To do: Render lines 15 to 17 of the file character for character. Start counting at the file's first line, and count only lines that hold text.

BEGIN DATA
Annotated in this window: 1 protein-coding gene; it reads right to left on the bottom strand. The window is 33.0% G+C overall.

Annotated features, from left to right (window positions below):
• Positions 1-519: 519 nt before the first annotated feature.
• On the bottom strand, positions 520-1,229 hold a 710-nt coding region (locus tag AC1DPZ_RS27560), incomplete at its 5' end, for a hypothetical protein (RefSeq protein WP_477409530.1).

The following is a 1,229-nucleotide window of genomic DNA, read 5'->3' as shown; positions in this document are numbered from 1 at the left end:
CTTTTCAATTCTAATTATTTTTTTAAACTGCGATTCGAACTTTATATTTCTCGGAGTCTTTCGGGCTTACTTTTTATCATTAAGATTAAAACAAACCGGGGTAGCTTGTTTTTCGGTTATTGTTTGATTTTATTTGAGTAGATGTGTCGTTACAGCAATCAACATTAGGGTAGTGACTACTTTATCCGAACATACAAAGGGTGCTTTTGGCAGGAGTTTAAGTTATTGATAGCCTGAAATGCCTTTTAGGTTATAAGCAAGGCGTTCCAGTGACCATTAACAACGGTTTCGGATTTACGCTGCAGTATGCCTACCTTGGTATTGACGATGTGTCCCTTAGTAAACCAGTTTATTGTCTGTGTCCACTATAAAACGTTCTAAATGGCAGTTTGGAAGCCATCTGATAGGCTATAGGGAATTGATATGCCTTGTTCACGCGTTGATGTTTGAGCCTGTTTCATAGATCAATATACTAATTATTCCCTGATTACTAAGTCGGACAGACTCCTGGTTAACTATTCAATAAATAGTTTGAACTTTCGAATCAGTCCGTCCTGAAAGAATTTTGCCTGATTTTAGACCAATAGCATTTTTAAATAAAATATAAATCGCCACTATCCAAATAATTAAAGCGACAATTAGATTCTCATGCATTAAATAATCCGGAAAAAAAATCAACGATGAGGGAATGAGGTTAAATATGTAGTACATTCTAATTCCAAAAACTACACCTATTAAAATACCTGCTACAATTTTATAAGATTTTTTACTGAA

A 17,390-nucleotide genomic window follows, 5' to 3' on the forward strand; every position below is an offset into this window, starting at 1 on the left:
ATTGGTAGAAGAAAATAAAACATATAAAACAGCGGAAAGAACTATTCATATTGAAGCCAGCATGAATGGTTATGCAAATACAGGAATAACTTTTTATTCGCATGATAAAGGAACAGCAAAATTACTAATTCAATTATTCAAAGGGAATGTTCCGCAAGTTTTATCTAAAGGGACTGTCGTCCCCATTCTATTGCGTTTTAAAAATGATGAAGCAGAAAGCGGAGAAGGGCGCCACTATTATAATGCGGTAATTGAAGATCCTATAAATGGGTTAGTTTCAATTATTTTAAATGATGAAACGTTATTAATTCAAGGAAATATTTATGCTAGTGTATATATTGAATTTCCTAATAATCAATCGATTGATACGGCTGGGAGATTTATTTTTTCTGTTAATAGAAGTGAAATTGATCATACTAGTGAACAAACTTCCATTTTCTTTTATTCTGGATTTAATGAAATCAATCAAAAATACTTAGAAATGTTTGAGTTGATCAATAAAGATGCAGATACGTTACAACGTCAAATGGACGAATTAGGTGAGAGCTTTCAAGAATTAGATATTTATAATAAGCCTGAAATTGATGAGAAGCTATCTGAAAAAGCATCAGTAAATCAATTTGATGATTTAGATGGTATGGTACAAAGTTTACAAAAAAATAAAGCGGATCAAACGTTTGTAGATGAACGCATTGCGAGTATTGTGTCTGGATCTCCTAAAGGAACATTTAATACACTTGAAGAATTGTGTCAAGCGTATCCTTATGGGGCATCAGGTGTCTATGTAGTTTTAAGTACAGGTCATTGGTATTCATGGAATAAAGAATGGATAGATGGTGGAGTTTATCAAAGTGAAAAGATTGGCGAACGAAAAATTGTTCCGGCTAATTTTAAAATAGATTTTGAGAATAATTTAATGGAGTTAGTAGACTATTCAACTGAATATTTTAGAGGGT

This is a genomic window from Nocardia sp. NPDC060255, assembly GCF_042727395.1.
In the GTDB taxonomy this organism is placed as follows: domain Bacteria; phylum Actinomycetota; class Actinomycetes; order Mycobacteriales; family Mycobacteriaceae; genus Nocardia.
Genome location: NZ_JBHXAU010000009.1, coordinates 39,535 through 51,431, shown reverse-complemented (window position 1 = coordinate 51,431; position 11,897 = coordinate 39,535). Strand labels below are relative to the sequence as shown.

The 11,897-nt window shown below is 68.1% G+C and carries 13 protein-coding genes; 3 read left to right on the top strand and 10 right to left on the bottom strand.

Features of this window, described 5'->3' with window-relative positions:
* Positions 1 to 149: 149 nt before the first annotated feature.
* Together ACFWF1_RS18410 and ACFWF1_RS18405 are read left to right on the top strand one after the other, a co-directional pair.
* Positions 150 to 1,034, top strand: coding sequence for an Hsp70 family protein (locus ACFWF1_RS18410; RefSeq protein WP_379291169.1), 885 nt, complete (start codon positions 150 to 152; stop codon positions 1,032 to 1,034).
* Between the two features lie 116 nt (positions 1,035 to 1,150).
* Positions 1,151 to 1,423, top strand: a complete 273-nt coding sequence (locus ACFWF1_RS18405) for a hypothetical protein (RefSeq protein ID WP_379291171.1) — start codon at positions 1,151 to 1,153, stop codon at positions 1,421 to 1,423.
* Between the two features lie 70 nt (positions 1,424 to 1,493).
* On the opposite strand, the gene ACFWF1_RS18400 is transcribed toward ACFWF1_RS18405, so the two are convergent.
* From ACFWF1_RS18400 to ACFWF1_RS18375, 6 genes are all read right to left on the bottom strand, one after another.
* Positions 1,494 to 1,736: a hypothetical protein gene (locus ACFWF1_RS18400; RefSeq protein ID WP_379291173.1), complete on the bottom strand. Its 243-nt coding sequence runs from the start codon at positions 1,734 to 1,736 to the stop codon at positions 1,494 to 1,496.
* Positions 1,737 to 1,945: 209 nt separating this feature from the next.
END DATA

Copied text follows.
* Together ACFWF1_RS18410 and ACFWF1_RS18405 are read left to right on the top strand one after the other, a co-directional pair.
* Positions 150 to 1,034, top strand: coding sequence for an Hsp70 family protein (locus ACFWF1_RS18410; RefSeq protein WP_379291169.1), 885 nt, complete (start codon positions 150 to 152; stop codon positions 1,032 to 1,034).
* Between the two features lie 116 nt (positions 1,035 to 1,150).